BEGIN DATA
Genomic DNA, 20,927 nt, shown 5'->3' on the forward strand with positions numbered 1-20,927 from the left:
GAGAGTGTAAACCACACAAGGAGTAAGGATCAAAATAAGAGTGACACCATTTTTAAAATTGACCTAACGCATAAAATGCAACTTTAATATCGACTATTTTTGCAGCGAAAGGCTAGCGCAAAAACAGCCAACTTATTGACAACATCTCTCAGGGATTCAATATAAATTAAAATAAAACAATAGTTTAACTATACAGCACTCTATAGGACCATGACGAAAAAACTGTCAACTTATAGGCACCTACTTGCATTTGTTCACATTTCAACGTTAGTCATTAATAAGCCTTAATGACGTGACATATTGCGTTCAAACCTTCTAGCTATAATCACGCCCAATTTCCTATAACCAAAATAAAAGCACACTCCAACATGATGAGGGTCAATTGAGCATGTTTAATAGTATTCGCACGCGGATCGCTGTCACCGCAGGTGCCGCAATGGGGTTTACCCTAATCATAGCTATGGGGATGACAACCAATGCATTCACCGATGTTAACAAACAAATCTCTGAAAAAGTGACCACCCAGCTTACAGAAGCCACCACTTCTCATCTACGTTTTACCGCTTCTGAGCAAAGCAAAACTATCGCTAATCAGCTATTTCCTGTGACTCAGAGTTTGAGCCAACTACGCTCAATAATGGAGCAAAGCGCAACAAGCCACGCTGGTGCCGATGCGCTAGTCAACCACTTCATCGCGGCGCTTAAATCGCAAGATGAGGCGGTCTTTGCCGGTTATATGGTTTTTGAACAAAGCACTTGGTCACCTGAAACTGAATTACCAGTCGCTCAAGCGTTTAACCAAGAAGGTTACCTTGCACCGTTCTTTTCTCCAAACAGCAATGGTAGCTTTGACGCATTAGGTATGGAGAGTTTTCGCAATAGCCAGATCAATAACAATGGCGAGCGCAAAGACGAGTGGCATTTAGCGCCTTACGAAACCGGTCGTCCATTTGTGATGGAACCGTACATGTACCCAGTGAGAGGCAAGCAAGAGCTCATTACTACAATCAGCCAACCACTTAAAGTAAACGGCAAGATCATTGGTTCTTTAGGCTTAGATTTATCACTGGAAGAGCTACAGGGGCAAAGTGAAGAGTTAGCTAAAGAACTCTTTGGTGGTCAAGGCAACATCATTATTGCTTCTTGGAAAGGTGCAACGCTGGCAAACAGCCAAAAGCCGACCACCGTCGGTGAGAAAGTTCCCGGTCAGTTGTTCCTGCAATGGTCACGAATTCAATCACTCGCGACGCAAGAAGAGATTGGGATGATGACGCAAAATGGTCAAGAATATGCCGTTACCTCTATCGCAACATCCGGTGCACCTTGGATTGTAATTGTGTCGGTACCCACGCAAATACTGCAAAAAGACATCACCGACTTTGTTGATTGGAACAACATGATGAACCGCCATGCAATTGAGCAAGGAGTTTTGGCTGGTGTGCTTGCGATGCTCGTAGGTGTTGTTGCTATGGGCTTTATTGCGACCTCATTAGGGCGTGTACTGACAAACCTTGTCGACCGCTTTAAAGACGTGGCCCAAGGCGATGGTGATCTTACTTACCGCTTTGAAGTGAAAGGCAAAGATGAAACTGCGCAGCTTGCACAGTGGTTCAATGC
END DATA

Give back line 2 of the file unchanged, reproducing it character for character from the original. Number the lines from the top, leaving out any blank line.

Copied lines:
GAGAGTGTAAACCACACAAGGAGTAAGGATCAAAATAAGAGTGACACCATTTTTAAAATTGACCTAACGCATAAAATGCAACTTTAATATCGACTATTTTTGCAGCGAAAGGCTAGCGCAAAAACAGCCAACTTATTGACAACATCTCTCAGGGATTCAATATAAATTAAAATAAAACAATAGTTTAACTATACAGCACTCTATAGGACCATGACGAAAAAACTGTCAACTTATAGGCACCTACTTGCATTTGTTCACATTTCAACGTTAGTCATTAATAAGCCTTAATGACGTGACATATTGCGTTCAAACCTTCTAGCTATAATCACGCCCAATTTCCTATAACCAAAATAAAAGCACACTCCAACATGATGAGGGTCAATTGAGCATGTTTAATAGTATTCGCACGCGGATCGCTGTCACCGCAGGTGCCGCAATGGGGTTTACCCTAATCATAGCTATGGGGATGACAACCAATGCATTCACCGATGTTAACAAACAAATCTCTGAAAAAGTGACCACCCAGCTTACAGAAGCCACCACTTCTCATCTACGTTTTACCGCTTCTGAGCAAAGCAAAACTATCGCTAATCAGCTATTTCCTGTGACTCAGAGTTTGAGCCAACTACGCTCAATAATGGAGCAAAGCGCAACAAGCCACGCTGGTGCCGATGCGCTAGTCAACCACTTCATCGCGGCGCTTAAATCGCAAGATGAGGCGGTCTTTGCCGGTTATATGGTTTTTGAACAAAGCACTTGGTCACCTGAAACTGAATTACCAGTCGCTCAAGCGTTTAACCAAGAAGGTTACCTTGCACCGTTCTTTTCTCCAAACAGCAATGGTAGCTTTGACGCATTAGGTATGGAGAGTTTTCGCAATAGCCAGATCAATAACAATGGCGAGCGCAAAGACGAGTGGCATTTAGCGCCTTACGAAACCGGTCGTCCATTTGTGATGGAACCGTACATGTACCCAGTGAGAGGCAAGCAAGAGCTCATTACTACAATCAGCCAACCACTTAAAGTAAACGGCAAGATCATTGGTTCTTTAGGCTTAGATTTATCACTGGAAGAGCTACAGGGGCAAAGTGAAGAGTTAGCTAAAGAACTCTTTGGTGGTCAAGGCAACATCATTATTGCTTCTTGGAAAGGTGCAACGCTGGCAAACAGCCAAAAGCCGACCACCGTCGGTGAGAAAGTTCCCGGTCAGTTGTTCCTGCAATGGTCACGAATTCAATCACTCGCGACGCAAGAAGAGATTGGGATGATGACGCAAAATGGTCAAGAATATGCCGTTACCTCTATCGCAACATCCGGTGCACCTTGGATTGTAATTGTGTCGGTACCCACGCAAATACTGCAAAAAGACATCACCGACTTTGTTGATTGGAACAACATGATGAACCGCCATGCAATTGAGCAAGGAGTTTTGGCTGGTGTGCTTGCGATGCTCGTAGGTGTTGTTGCTATGGGCTTTATTGCGACCTCATTAGGGCGTGTACTGACAAACCTTGTCGACCGCTTTAAAGACGTGGCCCAAGGCGATGGTGATCTTACTTACCGCTTTGAAGTGAAAGGCAAAGATGAAACTGCGCAGCTTGCACAGTGGTTCAATGC